An Architect's Tips for Creating a Garden in the Heart of the City

Add to
Like
Comment
Share
By Allie Weiss / Published by Dwell
In our upcoming February 2016 issue, we visit the Gowanus, Brooklyn, home of architect Philippe Baumann and his family, which includes a rooftop garden. In advance of the issue, Baumann shares his thoughts on how to introduce plant life to urban homes.

1) You don't need a huge space to make an impact.

An Architect's Tips for Creating a Garden in the Heart of the City - Photo 1 of 1 - Check out urban garden ideas from the Dwell archive here.

Check out urban garden ideas from the Dwell archive here.

In Baumann's home, a five-by-nine-foot manicured lawn is what Baumann refers to as "a nod or wink to the American Dream." Though larger lawns are known for being a huge source of huge water consumption, Baumann says their patch stays green without being watered, a testament to how much water Americans waste unnecessarily.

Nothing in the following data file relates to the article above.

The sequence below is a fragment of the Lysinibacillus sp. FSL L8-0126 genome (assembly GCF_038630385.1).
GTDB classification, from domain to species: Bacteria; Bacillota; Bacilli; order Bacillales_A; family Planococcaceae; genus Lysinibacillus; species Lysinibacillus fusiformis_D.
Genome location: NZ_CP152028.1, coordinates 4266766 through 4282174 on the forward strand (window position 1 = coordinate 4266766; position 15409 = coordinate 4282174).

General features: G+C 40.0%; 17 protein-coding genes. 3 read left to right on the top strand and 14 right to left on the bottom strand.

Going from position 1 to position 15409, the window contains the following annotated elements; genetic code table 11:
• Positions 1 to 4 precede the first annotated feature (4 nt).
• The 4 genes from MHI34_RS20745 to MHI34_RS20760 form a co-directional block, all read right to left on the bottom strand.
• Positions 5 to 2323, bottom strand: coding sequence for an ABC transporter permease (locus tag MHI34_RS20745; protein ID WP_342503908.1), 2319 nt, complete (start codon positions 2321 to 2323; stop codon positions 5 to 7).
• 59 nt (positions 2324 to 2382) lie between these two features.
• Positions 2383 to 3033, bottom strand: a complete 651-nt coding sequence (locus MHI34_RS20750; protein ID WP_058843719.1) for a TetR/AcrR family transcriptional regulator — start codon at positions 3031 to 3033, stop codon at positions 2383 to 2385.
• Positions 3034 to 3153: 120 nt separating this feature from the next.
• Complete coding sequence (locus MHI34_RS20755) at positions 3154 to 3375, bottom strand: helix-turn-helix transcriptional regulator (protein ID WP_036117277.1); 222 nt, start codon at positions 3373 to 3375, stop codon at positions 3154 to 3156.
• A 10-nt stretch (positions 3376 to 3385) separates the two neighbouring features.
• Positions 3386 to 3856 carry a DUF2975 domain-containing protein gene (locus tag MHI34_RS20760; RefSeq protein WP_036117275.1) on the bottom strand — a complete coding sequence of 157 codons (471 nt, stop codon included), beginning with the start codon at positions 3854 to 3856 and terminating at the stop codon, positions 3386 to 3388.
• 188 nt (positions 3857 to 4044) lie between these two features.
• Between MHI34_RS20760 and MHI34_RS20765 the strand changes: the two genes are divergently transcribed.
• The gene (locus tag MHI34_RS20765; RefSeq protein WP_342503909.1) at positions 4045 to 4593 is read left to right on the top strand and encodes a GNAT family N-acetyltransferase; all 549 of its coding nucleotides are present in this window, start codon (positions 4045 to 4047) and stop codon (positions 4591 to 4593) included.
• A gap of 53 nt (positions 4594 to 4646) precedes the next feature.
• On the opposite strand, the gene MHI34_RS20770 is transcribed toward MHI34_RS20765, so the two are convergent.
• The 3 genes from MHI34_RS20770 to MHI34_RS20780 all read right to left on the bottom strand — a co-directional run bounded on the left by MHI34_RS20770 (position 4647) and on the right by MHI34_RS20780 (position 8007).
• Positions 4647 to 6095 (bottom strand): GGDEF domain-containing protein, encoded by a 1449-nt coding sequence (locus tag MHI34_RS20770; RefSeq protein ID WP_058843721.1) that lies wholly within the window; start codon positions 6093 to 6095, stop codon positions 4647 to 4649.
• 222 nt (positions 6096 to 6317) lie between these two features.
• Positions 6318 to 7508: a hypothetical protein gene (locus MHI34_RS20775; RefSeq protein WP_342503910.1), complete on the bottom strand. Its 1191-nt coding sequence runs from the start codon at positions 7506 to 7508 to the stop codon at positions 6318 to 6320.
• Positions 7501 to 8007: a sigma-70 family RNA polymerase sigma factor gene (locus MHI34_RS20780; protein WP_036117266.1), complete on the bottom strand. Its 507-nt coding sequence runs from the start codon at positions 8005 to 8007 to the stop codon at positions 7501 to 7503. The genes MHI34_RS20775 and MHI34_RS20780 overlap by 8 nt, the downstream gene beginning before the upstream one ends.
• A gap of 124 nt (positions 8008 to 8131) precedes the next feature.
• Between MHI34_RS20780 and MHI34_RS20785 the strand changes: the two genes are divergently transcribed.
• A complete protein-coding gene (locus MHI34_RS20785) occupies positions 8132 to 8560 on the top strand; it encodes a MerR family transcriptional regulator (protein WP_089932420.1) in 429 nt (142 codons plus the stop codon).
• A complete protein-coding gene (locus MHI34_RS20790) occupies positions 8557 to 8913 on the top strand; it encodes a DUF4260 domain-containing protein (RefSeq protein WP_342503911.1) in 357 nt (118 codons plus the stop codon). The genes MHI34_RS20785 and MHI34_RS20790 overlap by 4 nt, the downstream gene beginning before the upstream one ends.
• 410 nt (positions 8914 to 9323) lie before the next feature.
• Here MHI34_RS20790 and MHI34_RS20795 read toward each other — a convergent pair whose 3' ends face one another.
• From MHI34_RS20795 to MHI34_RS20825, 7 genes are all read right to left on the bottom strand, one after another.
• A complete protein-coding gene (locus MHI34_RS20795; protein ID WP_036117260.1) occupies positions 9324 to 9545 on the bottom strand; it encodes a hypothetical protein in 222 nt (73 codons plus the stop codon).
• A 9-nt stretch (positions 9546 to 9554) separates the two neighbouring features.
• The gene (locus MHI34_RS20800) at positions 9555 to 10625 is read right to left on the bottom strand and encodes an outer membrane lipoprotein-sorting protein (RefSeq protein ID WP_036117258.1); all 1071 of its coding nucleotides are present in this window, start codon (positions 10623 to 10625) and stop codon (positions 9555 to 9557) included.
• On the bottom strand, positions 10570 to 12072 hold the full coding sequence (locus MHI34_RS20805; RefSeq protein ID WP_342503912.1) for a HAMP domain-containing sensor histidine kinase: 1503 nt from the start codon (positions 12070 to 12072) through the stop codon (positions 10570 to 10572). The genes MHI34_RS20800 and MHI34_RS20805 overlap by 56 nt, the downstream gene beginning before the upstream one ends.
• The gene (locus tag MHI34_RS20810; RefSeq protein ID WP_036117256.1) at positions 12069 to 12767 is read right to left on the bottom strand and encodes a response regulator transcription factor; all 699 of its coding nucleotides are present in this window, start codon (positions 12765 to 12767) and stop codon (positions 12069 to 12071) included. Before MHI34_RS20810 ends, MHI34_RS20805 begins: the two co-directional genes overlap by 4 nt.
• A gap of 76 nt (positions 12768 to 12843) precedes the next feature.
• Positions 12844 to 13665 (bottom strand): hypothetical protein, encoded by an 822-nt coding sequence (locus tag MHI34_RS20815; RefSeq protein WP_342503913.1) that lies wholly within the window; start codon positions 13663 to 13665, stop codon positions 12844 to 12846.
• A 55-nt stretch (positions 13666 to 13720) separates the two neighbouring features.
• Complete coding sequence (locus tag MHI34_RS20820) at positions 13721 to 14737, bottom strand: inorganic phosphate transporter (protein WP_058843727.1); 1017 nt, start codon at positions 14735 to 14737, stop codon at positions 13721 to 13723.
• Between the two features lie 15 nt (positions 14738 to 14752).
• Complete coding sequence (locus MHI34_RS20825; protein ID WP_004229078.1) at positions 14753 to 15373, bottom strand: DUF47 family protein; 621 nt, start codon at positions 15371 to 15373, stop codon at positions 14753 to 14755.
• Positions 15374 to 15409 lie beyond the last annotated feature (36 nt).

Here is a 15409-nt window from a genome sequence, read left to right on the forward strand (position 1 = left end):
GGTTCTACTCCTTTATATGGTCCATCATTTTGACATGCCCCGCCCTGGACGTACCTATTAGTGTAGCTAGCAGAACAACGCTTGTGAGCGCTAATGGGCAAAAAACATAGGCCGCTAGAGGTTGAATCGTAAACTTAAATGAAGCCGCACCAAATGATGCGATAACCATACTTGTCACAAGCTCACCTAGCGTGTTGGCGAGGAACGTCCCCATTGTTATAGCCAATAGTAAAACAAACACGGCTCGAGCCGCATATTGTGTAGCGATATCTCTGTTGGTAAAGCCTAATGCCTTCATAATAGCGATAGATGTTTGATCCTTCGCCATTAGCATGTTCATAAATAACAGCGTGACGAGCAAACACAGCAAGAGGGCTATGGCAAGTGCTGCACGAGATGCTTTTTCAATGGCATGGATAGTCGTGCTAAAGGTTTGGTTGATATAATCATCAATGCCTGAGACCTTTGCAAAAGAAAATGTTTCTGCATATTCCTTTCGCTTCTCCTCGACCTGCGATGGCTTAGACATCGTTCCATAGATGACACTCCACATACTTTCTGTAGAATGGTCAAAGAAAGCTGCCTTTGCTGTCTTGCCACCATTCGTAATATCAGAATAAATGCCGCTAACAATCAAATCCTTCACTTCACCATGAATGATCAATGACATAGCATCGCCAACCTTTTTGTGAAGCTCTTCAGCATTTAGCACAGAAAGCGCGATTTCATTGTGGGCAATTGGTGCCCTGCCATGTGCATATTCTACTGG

2) Consider drainage.

In cities like New York, hardscape yards are ubiquitous, which can create serious drainage problems. "It would be a much better idea to use green pavers in your yard, as opposed to just concrete on the whole thing, because then you’ll have some green space and you can control the drainage," Baumann says.

3) Go for the green roof.

There are two types of green roofs, those that are intensive (built-in) and those that are extensive (modular and moveable). Baumann cautions that the first type, which requires adding a layer of dirt, introduces a structural concern. "Once you put a foot of dirt on the roof, you really have to have the building checked out by a structural engineer to make sure it will hold what you want it to," he says. Extensive systems often use "things like sedum, fairly low-lying plants that don’t weigh much and don’t need much root structure to survive," Baumann explains.

4) Try a trellis.

A trellis is a good opportunity to introduce a vertical green wall. Baumann cites Jakob as one manufacturer that can combine a mesh structure with plant life. Some varieties come built-in with water, while others are designed so that the plants, positioned at the bottom, will grow upward from their pots.

5) Experiment with planters.

Some indoor planters look too heavy for modern interiors. One clever technique Baumann has seen is a custom system of hanging planters against a window that could be controlled via a pulley system when one of the pots needed to be watered. Mobile planters are another area of interest, along with planters that are integrated into furniture.